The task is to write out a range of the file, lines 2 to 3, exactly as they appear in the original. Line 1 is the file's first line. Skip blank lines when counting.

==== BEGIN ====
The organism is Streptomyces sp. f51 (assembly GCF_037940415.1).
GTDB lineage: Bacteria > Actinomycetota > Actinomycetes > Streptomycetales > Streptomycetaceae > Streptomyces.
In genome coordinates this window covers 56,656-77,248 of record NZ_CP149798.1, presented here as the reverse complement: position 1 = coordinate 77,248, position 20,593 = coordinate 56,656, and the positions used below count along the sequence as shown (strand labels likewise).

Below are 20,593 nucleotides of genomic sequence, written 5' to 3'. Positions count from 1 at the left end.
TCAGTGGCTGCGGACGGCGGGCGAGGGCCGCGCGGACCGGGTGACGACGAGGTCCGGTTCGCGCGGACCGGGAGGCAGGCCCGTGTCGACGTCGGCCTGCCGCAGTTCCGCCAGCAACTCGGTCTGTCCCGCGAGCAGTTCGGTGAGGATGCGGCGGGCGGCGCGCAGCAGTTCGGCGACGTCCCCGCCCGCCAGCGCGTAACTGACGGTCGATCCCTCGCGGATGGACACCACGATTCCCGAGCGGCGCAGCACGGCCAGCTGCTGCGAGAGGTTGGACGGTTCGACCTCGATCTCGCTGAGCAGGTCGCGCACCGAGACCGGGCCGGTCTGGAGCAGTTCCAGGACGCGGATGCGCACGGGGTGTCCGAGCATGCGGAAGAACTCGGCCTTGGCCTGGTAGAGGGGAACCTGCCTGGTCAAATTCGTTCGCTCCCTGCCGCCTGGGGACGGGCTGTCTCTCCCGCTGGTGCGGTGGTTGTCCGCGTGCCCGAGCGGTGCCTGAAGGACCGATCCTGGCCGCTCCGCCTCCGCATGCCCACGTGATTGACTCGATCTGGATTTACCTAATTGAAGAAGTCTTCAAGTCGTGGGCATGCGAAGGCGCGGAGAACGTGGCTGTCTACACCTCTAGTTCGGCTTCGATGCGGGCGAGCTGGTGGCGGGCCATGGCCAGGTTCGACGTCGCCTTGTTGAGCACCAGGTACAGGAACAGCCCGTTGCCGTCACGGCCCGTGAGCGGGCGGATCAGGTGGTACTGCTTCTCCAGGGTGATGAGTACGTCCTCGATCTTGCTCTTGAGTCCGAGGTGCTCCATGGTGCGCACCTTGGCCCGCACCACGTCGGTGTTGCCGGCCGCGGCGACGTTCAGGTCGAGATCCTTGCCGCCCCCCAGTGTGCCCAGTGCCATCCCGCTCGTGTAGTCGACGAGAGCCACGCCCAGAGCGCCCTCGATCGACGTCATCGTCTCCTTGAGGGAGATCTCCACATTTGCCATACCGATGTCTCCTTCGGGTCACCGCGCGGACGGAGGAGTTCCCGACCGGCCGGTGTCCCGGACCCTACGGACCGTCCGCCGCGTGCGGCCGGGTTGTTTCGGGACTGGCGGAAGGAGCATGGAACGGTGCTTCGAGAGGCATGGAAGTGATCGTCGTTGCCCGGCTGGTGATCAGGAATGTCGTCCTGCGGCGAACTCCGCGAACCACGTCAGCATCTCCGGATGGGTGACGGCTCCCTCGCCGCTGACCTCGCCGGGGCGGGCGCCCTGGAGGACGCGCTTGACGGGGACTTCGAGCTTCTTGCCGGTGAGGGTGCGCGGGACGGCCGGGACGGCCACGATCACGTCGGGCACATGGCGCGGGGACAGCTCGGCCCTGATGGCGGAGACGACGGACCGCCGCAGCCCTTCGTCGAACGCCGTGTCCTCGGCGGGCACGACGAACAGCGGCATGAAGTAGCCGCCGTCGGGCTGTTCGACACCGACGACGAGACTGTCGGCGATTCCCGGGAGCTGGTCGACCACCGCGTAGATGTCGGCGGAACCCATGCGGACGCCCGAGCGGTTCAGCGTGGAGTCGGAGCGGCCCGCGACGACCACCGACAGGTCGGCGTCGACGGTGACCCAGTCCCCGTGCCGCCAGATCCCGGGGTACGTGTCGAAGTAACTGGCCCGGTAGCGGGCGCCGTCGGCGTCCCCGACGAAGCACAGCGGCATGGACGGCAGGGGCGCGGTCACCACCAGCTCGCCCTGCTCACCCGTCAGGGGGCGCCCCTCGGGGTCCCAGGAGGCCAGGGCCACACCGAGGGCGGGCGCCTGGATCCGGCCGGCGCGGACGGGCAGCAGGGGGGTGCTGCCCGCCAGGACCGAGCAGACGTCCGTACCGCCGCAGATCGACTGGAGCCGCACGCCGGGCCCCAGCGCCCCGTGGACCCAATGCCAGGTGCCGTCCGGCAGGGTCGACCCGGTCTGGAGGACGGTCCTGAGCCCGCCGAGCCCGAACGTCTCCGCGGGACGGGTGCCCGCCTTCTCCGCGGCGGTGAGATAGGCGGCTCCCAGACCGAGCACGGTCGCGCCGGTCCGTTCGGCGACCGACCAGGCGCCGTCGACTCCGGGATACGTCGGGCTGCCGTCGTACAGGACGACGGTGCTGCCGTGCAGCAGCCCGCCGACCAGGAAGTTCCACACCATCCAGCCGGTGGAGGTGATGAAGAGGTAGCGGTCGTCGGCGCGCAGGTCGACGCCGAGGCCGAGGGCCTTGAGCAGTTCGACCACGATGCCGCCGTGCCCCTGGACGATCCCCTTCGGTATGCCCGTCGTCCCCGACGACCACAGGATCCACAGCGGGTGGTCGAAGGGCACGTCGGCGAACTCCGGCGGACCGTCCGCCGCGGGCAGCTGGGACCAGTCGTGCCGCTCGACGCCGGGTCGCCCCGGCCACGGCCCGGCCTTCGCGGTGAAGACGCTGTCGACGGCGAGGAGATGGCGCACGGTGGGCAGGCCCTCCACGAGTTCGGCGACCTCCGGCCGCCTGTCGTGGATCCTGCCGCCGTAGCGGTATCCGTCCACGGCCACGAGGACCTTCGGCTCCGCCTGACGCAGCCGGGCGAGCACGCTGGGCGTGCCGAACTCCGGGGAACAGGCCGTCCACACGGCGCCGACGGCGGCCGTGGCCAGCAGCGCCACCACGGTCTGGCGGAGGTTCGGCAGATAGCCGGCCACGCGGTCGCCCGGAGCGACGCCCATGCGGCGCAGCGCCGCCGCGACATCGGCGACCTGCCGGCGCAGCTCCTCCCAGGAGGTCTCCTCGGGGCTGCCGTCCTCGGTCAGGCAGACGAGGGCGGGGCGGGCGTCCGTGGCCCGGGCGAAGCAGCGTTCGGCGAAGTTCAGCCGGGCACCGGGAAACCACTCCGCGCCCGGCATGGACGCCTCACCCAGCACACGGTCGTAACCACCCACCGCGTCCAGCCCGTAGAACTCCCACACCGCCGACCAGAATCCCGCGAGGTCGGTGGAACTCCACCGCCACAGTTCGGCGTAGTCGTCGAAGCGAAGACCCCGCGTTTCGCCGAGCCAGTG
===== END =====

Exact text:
GTDB lineage: Bacteria > Actinomycetota > Actinomycetes > Streptomycetales > Streptomycetaceae > Streptomyces.
In genome coordinates this window covers 56,656-77,248 of record NZ_CP149798.1, presented here as the reverse complement: position 1 = coordinate 77,248, position 20,593 = coordinate 56,656, and the positions used below count along the sequence as shown (strand labels likewise).